Build a Better Opening Day: the Devil’s In the Details


Building a Better Opening Day is ongoing series about how to get the most out of your experience as a Brewer Fan on the first day of the season. You can read the first installments here, here, and here.

Welcome to our fourth and final edition of Build a Better Opening Day. By this time, you should be well on your way to celebrating the beginning of another Milwaukee Brewers season with style, distinction, and class.

Since the beginning of this most noble enterprise, I have received literally dozens of questions on how to host an Opening Day party. Most of the questions would not warrant an article unto themselves, and so we are left with a host of unanswered queries that require some kind of closure. Put your fears to rest, gentle readers, and let’s get into some of these nasty little details with which a host must face in the narrowing window of time before the Opening Day bash.

Q: Hey! You were supposed to talk about seating charts!

A: That’s not a question.

Q: Sorry. Can we talk about seating charts, like you promised?

A: Yes. Seating charts are solely in the hands of the party host. I would not say that seating charts are essential to creating a great party, but it can make a world of difference with a very diverse crowd. Here’s the best way I can think of doing it.

Front and center you want the people who really know their stuff and really want to watch the game. These people aren’t going to get up a lot during the game, and their conversation will be germane and pertinent to the course of the game. Therefore, their central position in the group will allow information to be disseminated efficiently and they will be able to watch the game unimpeded. On the side of the room closest to the bathroom (we’ll call it ‘stage right’, for visual purposes) should be the guests you have the least amount of trust in during game time. This means people who take frequent bathroom breaks, don’t understand baseball as well, or simply prattle on during any and all in-game action. This way they have their own little section stage right to discuss how pretty Ryan Braun looks and take as many breaks as they want. Stage left should then be reserved for those people who are eager to learn about the game and control their discussion (and bladder) throughout the game.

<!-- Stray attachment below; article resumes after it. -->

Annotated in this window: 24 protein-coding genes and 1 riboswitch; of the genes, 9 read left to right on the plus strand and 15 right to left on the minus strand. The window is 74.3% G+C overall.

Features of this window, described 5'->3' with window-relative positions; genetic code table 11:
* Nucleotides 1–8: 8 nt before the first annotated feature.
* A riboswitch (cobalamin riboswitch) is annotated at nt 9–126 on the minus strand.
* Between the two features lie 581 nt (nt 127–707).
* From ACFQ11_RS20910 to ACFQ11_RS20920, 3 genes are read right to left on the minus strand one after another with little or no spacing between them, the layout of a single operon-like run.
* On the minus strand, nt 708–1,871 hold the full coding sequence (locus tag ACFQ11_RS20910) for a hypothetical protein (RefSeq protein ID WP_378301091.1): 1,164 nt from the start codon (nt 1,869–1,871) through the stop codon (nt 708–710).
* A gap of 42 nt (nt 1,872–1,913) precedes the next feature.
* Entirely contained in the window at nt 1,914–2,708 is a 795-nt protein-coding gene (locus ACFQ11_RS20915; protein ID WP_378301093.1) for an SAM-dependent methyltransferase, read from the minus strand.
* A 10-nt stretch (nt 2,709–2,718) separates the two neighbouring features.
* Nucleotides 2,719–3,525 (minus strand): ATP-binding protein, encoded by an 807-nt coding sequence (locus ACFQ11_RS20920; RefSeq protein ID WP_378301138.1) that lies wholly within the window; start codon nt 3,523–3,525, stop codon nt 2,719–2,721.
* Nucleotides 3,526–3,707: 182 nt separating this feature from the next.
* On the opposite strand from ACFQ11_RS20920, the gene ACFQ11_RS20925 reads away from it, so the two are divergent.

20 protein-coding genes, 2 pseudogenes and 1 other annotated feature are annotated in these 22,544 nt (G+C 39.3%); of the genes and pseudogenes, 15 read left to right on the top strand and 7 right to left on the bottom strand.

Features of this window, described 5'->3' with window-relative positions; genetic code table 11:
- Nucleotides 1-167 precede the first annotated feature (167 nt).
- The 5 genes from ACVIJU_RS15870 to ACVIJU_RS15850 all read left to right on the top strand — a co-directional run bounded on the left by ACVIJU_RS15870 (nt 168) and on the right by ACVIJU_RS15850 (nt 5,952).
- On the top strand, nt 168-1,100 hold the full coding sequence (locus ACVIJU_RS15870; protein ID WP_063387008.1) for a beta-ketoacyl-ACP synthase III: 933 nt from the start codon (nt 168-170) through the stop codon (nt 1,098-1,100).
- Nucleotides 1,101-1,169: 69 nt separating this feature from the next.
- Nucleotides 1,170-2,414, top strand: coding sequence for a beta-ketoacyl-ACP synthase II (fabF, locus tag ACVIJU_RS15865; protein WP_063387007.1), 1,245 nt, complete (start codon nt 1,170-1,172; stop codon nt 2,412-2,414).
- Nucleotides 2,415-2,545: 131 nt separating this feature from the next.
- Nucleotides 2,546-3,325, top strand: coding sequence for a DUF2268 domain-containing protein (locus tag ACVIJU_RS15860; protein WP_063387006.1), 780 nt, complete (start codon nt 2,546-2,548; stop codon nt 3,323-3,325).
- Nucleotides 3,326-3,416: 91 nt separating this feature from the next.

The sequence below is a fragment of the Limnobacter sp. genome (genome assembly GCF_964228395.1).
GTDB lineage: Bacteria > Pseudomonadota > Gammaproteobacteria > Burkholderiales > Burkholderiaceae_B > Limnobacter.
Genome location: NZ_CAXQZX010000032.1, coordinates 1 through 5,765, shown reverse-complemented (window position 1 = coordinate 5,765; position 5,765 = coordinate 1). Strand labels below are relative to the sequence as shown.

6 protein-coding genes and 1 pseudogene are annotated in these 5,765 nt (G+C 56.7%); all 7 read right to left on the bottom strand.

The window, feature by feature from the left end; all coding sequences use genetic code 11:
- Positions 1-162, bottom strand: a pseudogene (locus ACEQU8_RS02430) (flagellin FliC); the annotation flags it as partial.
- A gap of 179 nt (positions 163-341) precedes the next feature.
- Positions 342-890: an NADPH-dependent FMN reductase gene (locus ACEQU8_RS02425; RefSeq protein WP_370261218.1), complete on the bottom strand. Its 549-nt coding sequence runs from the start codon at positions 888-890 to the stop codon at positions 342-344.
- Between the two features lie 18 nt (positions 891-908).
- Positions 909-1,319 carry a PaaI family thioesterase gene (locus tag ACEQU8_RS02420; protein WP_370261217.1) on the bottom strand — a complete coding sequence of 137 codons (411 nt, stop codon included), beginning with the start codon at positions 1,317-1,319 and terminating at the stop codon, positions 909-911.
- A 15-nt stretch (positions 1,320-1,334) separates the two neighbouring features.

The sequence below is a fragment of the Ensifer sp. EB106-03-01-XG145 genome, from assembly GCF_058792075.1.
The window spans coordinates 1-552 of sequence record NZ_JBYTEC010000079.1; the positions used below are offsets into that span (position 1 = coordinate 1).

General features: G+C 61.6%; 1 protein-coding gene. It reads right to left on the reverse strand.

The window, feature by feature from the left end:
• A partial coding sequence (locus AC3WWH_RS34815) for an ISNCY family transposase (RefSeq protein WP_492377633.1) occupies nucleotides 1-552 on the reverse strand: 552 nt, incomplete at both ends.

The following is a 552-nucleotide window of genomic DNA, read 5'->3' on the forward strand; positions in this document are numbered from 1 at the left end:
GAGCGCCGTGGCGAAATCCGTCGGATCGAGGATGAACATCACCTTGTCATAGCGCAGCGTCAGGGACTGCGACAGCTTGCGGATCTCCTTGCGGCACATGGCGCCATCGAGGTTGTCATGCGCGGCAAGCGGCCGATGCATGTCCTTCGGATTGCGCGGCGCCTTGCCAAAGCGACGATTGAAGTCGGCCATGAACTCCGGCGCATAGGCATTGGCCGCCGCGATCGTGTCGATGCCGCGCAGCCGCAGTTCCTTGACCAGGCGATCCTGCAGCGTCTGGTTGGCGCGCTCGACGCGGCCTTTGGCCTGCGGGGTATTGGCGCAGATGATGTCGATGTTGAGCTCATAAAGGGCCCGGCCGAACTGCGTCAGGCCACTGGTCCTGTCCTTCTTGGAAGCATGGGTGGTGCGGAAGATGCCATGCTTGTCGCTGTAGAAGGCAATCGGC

Again, this isn’t necessary but be forewarned: if you don’t have assigned seating, you have to live with it. You can’t try to shun someone into the corner after the third inning because they want to know where Geoff Jenkins went. Even though you have every right too.

Q: I think shrimp can be ultra-classy, if they’re as big as my head. What do you think?

A: Anything is classy if it’s as big as your head. Unless you live on Monster Island, however, you will have a hard time finding an eight pound shrimp. If you do find it, let me know.

Q: Should I decorate my house in Brewers gear for the Opening Day party?

A: Unless your house is already a shrine to Milwaukee’s greatness, it should stay just about as is. You should clean your house, of course, but the extra decor is simply gilding the lily. Not to mention the fact that if you pick up Brewers plates, streamers, and banners from a party store, THEY WILL FALL APART AND LOOK TERRIBLE. You are throwing a classy party, not a child’s birthday. Understatement allows for focus on what’s important: the Brewers beating the Cardinals.

Q: What’s your ideal layout for a party?